Our amazing planet.

Huge Sahara Dust Plume Blows from Africa to Scandinavia

(Image credit: NASA)

This month, dust from a Saharan sand storm blew several thousand kilometers across the North Atlantic and Europe, and was tracked by instruments aboard NASA's Aura satellite.

Dust is one of the most abundant aerosols in the atmosphere . An aerosol is a tiny solid or liquid particle suspended in the atmosphere. Aerosols have important impacts on weather, climate , and human health. Dust can fertilize the ocean for plankton and seed the sky for cloud formation.

Mineral dust becomes airborne as winds sweep it up as they blow across deserts and beaches, distributing it all over the world.

In this series of images from Aura's Ozone Monitoring Instrument (OMI), the aerosol concentration of the huge dust plume is measured. Aerosol concentrations in the air are represented by a quantity known as the aerosol index, with the highest concentrations in deep red and the lowest in light yellow. The gray areas represent clouds or areas where no reliable OMI data were available.

The aerosol index is calculated based on how particles absorb and scatter light. Specifically, the index is a measurement of the difference between the amount of ultraviolet (UV) light the dust-filled atmosphere scatters back to the satellite compared to the amount of UV the atmosphere would scatter back if skies were totally clear.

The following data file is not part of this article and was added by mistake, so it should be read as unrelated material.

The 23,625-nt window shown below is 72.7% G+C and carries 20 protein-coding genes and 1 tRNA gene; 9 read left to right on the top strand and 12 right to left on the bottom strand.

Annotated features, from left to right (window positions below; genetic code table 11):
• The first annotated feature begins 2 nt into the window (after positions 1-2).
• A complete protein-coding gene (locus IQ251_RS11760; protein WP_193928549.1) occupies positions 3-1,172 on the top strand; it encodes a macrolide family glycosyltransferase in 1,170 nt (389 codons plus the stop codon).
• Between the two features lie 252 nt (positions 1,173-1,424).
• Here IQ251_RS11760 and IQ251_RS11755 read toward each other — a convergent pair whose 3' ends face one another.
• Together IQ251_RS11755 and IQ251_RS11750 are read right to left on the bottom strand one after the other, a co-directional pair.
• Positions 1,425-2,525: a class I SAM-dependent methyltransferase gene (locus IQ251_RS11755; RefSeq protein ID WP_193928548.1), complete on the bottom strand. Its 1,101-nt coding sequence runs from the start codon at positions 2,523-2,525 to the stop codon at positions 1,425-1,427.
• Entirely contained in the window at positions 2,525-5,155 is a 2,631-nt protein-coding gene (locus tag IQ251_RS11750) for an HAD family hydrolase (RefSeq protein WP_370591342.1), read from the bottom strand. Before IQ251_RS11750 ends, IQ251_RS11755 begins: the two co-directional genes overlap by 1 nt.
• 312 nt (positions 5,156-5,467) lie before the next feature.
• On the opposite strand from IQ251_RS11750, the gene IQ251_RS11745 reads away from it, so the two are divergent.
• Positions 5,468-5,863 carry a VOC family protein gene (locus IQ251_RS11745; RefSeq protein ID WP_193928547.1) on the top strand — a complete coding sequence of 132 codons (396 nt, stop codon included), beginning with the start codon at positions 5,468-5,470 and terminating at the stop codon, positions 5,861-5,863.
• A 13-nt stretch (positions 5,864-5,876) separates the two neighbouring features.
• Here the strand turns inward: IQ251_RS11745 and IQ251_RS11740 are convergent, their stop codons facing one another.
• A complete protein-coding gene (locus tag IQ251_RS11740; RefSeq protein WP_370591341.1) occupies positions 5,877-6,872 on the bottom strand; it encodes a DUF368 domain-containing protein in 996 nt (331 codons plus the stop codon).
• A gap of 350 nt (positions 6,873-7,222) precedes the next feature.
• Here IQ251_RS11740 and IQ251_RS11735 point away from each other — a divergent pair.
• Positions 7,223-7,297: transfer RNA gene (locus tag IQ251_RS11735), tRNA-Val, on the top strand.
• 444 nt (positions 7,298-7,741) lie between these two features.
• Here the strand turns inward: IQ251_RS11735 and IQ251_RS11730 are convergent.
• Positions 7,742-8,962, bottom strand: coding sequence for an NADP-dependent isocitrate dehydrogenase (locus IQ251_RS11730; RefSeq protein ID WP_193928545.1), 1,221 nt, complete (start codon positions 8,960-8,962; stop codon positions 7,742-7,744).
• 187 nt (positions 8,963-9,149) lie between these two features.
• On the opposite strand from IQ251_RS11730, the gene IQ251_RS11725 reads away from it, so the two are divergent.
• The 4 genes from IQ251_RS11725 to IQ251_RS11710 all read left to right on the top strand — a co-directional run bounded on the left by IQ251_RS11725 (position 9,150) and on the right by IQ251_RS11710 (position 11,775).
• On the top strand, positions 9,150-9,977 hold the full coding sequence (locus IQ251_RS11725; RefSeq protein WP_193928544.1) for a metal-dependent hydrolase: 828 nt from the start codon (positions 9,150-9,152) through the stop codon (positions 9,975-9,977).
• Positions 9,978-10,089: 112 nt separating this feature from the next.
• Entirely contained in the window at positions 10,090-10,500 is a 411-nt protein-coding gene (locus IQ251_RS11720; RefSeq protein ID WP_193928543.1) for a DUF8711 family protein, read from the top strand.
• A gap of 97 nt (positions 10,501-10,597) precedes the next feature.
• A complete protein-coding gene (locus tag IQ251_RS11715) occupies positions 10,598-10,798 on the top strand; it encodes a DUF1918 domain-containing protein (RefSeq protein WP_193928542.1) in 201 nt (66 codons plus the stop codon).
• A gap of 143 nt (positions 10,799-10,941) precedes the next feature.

OMI spied the Saharan dust on April 5, 2011, as it was blowing over Morocco and Algeria (top left image). By the next day (top middle), the plume drifted north past the coast of Portugal . The storm veers west, then north and east on April 7 9, before arriving over Scandinavia on April 10 (bottom right).

Though Saharan dust blows through Europe several times a year, "the scale of this cloud and the amount of dust is somewhat unusual, including the amount of dust transported to the northern and eastern parts of Europe," atmospheric scientist Colin Seftor, based at NASA's Goddard Space Flight Center in Greenbelt, Md., said in a statement. "I've seen events of this magnitude maybe once every couple of years."

"Dust clouds can travel long distances under the right conditions," Seftor added. "The typical pathway for the transport of Saharan dust clouds is westward, all the way across the Atlantic to the Americas. In fact, Miami often suffers from poor air quality due to this dust. And we've tracked dust clouds from the Gobi desert being transported all the way across the Pacific as far the East Coast of the United States."

Live Science Staff
For the science geek in everyone, Live Science offers a fascinating window into the natural and technological world, delivering comprehensive and compelling news and analysis on everything from dinosaur discoveries, archaeological finds and amazing animals to health, innovation and wearable technology. We aim to empower and inspire our readers with the tools needed to understand the world and appreciate its everyday awe.